To release all of that wonderful goodness, you can wait until after the flowers have started to die back but not wait as long as for the seeds to start to form! Then you cut the plant back to the ground. The leaves can stay on top of the surface for a day or two, we let our chickens free range at this point to kill off any slugs and snails that have made the leaves their homes. Then we dig the wilted leaves into the soil. By using a sharp spade we can ensure to chop the leaves and stalks further as we dig it through.

Two weeks later and the patch will be ready to grow new vegetables on again. You will not need to buy any compost or move anything from the heap at the top of the garden to the bed. This is perfect lazy organic gardening and proves that organic gardening can be cheaper than chemical shop bought stuff.

Borage Makes Amazing Liquid Fertiliser

Due to that amazing property of pulling nitrogen and potassium out of the depths of the soil, borage will be packed with the stuff. So we can sling it on the compost heap, or cut back and use it as green manure. Or we can chuck it into an old coffee sack and lower into a large bucket of water.

You will need to chop it down first. Getting as much juice out of the stems as possible. Then put it into the hessian sack and tie together with garden twine. Leave the twine hanging over the edge so that you can remove the sack when you are ready. Cover with water and pop a lid on.


You may want to sort of stir it around a few times, but 4-6 weeks later you will have the stinkiest quality liquid fertiliser on earth. You can then still chuck the rest of the hessian sacks contents to the compost heap and that way nothing goes to waste.

Dilute the fertiliser by about 1/4 to water. Then add to your watering can and water to the bottom of any plant you want to feed. Dill will appreciate a good feed a few times a week in drier weather. Your bay tree is another herb that will thank you for a feed. But do not get any on the leaves as it can cause a burning effect.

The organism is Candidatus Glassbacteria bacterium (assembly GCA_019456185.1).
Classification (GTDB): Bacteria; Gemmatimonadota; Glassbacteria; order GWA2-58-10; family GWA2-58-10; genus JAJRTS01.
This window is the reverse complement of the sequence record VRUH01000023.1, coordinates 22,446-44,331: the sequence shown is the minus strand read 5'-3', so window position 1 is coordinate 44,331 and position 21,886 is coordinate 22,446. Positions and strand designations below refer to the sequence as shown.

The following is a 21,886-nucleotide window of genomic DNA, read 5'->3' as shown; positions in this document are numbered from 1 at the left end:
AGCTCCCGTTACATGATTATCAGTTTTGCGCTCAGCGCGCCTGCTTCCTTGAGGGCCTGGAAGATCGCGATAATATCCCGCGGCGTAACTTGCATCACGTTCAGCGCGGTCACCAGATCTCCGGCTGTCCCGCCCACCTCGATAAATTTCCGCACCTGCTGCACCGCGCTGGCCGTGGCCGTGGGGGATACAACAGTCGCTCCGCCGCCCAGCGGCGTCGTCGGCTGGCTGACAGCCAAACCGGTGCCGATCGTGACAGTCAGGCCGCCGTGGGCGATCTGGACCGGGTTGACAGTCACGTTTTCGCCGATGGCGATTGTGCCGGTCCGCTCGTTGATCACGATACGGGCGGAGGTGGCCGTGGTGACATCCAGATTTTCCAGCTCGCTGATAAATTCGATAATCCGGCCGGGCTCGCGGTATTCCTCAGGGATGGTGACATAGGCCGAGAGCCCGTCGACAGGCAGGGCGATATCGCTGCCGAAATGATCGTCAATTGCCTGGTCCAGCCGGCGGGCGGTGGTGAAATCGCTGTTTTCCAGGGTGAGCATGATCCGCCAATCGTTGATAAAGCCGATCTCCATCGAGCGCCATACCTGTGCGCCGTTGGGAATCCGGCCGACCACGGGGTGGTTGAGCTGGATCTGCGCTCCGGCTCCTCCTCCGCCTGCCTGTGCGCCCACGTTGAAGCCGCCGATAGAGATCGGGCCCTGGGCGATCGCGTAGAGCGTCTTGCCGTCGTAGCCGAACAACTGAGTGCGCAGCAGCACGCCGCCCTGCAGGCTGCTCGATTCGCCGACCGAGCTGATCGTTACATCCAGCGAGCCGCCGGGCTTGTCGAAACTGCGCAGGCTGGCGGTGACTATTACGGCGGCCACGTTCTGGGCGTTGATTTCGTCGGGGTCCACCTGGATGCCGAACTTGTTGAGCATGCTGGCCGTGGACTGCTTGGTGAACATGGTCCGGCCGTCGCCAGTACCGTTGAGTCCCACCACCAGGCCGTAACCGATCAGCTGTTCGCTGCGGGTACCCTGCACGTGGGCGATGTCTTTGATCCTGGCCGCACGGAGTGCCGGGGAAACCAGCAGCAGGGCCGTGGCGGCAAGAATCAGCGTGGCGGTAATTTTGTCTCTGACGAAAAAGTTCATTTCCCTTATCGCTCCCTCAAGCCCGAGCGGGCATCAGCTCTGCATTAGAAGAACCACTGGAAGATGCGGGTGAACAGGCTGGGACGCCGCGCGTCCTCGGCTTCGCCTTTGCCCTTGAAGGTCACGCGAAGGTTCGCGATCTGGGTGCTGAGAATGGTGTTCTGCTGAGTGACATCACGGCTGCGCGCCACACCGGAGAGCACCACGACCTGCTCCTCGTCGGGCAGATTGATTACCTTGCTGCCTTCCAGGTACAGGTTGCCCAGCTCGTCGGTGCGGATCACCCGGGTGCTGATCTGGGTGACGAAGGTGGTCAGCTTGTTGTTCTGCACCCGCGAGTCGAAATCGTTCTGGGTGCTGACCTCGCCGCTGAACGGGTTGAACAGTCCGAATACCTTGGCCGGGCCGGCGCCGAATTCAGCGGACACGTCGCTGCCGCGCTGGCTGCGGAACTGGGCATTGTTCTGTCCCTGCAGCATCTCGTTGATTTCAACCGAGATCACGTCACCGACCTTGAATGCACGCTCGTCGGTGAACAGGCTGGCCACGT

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History and Medicinal Uses Of Borage

Borage is native to the Mediterranean and as such has a history that matches that of the Ancient Greek and Roman Empire. Borage is associated from those times with courage and bravery being used to flavour wines drank in ceremonies before battle. We can now use to flavour herbal teas, although I’m not sure on how brave that makes me.

Borage seed oil is now commonly used as an anti-inflammatory and taken orally in capsule form. As far back as Ancient Greece it was used more to ease melancholy and relive a depressed heart.

Whether these properties are true has not had too much research and it is always advised to take supplementary herbal medicines after seeking professional advice from a medical practitioner.

We know that borage is a tasty addition to many salads and will form part of a happy country garden.

If you are a bee keeper you will be able to attest to the positive effect that borage has on the flavour of any honey that your hive produce. It will be the best companion plant as it attracts so many pollinators to the garden.